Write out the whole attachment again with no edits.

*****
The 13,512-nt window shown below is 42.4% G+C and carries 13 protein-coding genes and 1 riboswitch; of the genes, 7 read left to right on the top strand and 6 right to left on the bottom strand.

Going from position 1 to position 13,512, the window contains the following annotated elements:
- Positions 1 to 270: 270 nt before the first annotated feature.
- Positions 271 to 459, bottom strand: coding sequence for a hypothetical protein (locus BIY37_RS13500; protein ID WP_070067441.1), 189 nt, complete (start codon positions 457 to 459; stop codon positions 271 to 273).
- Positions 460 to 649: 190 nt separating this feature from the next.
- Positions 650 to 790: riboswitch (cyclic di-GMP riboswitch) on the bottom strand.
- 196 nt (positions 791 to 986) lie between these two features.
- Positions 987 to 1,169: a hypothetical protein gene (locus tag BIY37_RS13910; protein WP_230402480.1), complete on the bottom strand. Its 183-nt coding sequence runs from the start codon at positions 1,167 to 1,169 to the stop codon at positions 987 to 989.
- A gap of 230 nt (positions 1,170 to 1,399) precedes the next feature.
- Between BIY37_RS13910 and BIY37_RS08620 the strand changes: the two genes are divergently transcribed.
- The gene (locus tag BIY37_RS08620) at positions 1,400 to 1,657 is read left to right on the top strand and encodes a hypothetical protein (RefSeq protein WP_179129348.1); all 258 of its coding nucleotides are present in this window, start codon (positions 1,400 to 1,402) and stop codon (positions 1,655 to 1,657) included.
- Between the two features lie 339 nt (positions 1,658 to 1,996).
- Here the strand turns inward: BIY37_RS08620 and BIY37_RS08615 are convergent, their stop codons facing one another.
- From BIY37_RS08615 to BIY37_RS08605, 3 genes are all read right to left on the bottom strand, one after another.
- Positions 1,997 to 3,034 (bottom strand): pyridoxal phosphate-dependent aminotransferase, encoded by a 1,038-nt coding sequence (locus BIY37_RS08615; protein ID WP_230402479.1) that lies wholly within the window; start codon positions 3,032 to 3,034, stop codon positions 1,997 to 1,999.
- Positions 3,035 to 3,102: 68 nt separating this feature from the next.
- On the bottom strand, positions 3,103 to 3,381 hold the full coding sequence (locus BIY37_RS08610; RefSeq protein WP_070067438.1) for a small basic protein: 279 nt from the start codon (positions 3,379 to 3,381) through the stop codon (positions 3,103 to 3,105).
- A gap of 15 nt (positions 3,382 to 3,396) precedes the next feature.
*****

The 13,512-nt window shown below is 42.4% G+C and carries 13 protein-coding genes and 1 riboswitch; of the genes, 7 read left to right on the top strand and 6 right to left on the bottom strand.

Going from position 1 to position 13,512, the window contains the following annotated elements:
- Positions 1 to 270: 270 nt before the first annotated feature.
- Positions 271 to 459, bottom strand: coding sequence for a hypothetical protein (locus BIY37_RS13500; protein ID WP_070067441.1), 189 nt, complete (start codon positions 457 to 459; stop codon positions 271 to 273).
- Positions 460 to 649: 190 nt separating this feature from the next.
- Positions 650 to 790: riboswitch (cyclic di-GMP riboswitch) on the bottom strand.
- 196 nt (positions 791 to 986) lie between these two features.
- Positions 987 to 1,169: a hypothetical protein gene (locus tag BIY37_RS13910; protein WP_230402480.1), complete on the bottom strand. Its 183-nt coding sequence runs from the start codon at positions 1,167 to 1,169 to the stop codon at positions 987 to 989.
- A gap of 230 nt (positions 1,170 to 1,399) precedes the next feature.
- Between BIY37_RS13910 and BIY37_RS08620 the strand changes: the two genes are divergently transcribed.
- The gene (locus tag BIY37_RS08620) at positions 1,400 to 1,657 is read left to right on the top strand and encodes a hypothetical protein (RefSeq protein WP_179129348.1); all 258 of its coding nucleotides are present in this window, start codon (positions 1,400 to 1,402) and stop codon (positions 1,655 to 1,657) included.
- Between the two features lie 339 nt (positions 1,658 to 1,996).
- Here the strand turns inward: BIY37_RS08620 and BIY37_RS08615 are convergent, their stop codons facing one another.
- From BIY37_RS08615 to BIY37_RS08605, 3 genes are all read right to left on the bottom strand, one after another.
- Positions 1,997 to 3,034 (bottom strand): pyridoxal phosphate-dependent aminotransferase, encoded by a 1,038-nt coding sequence (locus BIY37_RS08615; protein ID WP_230402479.1) that lies wholly within the window; start codon positions 3,032 to 3,034, stop codon positions 1,997 to 1,999.
- Positions 3,035 to 3,102: 68 nt separating this feature from the next.
- On the bottom strand, positions 3,103 to 3,381 hold the full coding sequence (locus BIY37_RS08610; RefSeq protein WP_070067438.1) for a small basic protein: 279 nt from the start codon (positions 3,379 to 3,381) through the stop codon (positions 3,103 to 3,105).
- A gap of 15 nt (positions 3,382 to 3,396) precedes the next feature.